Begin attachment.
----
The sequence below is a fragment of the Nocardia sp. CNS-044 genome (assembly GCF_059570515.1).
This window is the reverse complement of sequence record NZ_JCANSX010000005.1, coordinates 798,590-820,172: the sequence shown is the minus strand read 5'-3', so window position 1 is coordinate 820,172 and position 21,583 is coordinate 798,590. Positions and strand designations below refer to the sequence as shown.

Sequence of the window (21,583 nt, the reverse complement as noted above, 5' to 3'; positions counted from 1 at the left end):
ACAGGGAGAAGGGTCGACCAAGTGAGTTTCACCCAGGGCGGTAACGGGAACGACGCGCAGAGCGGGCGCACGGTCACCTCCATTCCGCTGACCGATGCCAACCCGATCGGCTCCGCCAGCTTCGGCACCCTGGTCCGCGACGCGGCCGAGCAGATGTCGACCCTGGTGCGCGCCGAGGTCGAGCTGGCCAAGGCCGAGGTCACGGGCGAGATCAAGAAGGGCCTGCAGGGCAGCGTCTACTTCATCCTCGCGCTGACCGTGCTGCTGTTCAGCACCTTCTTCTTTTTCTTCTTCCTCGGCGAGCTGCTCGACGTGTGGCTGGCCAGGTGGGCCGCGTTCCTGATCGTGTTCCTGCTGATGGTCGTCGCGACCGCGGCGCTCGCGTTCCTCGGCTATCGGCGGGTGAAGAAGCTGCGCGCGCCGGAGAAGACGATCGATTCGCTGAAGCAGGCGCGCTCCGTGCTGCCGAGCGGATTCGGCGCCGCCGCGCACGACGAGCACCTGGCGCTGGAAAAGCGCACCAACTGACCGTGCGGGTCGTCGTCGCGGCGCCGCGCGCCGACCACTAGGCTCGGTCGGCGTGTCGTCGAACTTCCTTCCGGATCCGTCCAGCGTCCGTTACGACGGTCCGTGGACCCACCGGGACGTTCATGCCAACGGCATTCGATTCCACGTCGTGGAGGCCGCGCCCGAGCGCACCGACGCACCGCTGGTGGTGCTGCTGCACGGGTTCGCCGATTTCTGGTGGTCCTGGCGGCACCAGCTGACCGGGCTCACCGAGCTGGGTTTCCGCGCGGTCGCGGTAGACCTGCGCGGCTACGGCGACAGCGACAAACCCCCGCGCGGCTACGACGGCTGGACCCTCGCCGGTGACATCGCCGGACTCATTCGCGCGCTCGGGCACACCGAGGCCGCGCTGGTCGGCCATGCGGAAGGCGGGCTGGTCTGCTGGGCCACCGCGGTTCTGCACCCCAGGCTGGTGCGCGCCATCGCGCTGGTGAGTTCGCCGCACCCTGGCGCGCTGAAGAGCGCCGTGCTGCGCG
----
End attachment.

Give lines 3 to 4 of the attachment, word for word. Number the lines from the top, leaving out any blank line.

Sequence of the window (21,583 nt, the reverse complement as noted above, 5' to 3'; positions counted from 1 at the left end):
ACAGGGAGAAGGGTCGACCAAGTGAGTTTCACCCAGGGCGGTAACGGGAACGACGCGCAGAGCGGGCGCACGGTCACCTCCATTCCGCTGACCGATGCCAACCCGATCGGCTCCGCCAGCTTCGGCACCCTGGTCCGCGACGCGGCCGAGCAGATGTCGACCCTGGTGCGCGCCGAGGTCGAGCTGGCCAAGGCCGAGGTCACGGGCGAGATCAAGAAGGGCCTGCAGGGCAGCGTCTACTTCATCCTCGCGCTGACCGTGCTGCTGTTCAGCACCTTCTTCTTTTTCTTCTTCCTCGGCGAGCTGCTCGACGTGTGGCTGGCCAGGTGGGCCGCGTTCCTGATCGTGTTCCTGCTGATGGTCGTCGCGACCGCGGCGCTCGCGTTCCTCGGCTATCGGCGGGTGAAGAAGCTGCGCGCGCCGGAGAAGACGATCGATTCGCTGAAGCAGGCGCGCTCCGTGCTGCCGAGCGGATTCGGCGCCGCCGCGCACGACGAGCACCTGGCGCTGGAAAAGCGCACCAACTGACCGTGCGGGTCGTCGTCGCGGCGCCGCGCGCCGACCACTAGGCTCGGTCGGCGTGTCGTCGAACTTCCTTCCGGATCCGTCCAGCGTCCGTTACGACGGTCCGTGGACCCACCGGGACGTTCATGCCAACGGCATTCGATTCCACGTCGTGGAGGCCGCGCCCGAGCGCACCGACGCACCGCTGGTGGTGCTGCTGCACGGGTTCGCCGATTTCTGGTGGTCCTGGCGGCACCAGCTGACCGGGCTCACCGAGCTGGGTTTCCGCGCGGTCGCGGTAGACCTGCGCGGCTACGGCGACAGCGACAAACCCCCGCGCGGCTACGACGGCTGGACCCTCGCCGGTGACATCGCCGGACTCATTCGCGCGCTCGGGCACACCGAGGCCGCGCTGGTCGGCCATGCGGAAGGCGGGCTGGTCTGCTGGGCCACCGCGGTTCTGCACCCCAGGCTGGTGCGCGCCATCGCGCTGGTGAGTTCGCCGCACCCTGGCGCGCTGAAGAGCGCCGTGCTGCGCG